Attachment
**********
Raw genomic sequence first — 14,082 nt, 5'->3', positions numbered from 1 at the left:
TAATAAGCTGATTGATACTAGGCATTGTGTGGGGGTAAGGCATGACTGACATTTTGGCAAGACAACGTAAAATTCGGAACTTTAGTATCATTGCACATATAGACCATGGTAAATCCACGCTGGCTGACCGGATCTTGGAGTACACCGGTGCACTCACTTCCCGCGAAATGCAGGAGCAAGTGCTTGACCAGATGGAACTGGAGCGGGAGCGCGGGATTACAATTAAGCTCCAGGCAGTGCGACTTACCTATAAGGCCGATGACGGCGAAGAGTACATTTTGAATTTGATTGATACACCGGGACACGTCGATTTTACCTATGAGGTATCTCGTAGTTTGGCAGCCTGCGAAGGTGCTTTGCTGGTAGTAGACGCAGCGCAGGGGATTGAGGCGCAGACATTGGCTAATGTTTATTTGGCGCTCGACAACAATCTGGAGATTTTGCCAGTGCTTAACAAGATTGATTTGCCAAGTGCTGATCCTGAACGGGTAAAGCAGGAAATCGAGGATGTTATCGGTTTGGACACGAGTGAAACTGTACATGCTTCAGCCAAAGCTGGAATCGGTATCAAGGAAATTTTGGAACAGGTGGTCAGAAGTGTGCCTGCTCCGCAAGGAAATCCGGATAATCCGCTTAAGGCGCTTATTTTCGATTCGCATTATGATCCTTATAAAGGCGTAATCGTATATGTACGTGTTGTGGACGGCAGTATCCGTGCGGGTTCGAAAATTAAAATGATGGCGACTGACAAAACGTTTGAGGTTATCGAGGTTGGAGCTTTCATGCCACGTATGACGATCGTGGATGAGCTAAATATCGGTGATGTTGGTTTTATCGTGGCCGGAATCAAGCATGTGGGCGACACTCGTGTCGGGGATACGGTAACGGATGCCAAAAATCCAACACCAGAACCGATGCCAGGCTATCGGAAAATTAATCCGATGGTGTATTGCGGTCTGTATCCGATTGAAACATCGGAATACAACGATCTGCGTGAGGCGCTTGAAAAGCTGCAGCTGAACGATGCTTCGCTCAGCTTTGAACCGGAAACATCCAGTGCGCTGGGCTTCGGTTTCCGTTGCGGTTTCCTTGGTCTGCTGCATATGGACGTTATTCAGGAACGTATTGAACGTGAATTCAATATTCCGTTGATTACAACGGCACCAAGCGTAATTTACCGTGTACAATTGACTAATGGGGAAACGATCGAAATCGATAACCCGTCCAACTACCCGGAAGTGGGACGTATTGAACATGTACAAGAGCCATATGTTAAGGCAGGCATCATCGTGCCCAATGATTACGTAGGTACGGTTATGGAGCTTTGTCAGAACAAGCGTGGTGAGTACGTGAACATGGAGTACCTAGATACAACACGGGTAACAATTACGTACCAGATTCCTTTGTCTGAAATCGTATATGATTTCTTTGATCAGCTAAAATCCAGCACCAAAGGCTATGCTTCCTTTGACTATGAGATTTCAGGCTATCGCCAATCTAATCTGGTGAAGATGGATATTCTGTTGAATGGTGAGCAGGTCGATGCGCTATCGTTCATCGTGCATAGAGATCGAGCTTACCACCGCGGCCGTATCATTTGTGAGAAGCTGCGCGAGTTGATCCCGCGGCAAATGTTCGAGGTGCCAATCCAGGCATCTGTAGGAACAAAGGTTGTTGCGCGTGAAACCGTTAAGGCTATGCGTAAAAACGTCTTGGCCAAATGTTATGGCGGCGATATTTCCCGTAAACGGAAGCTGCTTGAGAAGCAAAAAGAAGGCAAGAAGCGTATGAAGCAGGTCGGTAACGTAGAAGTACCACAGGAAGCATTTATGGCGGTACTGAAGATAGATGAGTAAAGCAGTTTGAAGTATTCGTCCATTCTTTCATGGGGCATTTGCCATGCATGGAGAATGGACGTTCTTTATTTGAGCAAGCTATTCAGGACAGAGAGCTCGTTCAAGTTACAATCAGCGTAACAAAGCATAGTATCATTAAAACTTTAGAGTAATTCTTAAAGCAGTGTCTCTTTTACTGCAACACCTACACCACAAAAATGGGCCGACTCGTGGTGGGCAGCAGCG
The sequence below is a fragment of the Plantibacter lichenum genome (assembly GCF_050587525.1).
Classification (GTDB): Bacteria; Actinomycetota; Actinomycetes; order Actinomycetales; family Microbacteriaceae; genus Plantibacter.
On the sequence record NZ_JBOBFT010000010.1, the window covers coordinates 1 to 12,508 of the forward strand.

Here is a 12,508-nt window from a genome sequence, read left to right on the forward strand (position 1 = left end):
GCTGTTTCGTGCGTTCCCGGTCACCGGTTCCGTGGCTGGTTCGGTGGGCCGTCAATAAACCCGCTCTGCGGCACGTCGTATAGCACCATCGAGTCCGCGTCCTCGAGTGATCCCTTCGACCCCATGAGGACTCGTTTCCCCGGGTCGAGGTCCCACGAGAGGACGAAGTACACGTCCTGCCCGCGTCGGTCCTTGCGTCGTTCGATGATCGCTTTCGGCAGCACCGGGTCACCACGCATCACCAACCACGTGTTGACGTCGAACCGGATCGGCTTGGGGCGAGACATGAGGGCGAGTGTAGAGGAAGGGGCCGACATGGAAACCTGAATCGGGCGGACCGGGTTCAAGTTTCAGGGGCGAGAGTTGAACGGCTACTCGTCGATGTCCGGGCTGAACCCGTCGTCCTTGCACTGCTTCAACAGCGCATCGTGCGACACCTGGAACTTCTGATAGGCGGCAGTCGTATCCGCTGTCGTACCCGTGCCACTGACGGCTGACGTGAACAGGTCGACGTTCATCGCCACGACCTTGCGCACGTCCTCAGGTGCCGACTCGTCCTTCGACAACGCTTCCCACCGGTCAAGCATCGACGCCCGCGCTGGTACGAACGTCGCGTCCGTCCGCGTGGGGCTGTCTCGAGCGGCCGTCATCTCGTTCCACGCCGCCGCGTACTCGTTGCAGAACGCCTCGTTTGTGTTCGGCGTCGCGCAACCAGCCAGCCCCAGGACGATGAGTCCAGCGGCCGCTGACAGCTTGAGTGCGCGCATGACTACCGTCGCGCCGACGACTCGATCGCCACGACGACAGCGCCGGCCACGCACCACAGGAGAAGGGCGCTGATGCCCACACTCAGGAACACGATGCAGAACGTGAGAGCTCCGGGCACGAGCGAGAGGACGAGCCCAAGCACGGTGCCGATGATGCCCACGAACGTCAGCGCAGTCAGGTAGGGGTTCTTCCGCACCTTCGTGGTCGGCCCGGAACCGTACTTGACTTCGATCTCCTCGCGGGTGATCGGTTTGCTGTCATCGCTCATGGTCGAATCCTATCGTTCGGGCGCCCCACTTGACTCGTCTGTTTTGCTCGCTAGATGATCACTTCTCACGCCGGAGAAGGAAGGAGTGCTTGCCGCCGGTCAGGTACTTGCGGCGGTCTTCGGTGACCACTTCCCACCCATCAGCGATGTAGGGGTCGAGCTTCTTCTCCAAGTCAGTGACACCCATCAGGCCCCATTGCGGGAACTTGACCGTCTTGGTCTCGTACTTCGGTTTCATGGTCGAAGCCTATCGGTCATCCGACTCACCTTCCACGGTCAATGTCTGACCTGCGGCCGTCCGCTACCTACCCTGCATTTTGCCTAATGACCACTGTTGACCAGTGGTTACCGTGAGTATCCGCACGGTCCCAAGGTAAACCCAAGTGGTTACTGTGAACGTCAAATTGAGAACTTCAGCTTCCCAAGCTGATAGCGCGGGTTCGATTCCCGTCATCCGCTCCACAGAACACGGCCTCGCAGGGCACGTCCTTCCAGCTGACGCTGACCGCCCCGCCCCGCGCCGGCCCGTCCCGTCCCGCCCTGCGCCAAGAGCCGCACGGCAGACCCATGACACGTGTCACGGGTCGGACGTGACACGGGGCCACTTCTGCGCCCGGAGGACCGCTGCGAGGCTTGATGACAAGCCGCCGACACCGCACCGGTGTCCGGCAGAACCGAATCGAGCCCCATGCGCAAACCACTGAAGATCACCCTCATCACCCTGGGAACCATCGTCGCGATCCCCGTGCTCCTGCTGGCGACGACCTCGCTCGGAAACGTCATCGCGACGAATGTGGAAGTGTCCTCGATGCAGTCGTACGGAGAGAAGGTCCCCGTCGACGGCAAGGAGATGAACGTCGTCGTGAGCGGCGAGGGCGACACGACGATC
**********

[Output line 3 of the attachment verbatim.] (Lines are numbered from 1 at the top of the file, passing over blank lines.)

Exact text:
The sequence below is a fragment of the Plantibacter lichenum genome (assembly GCF_050587525.1).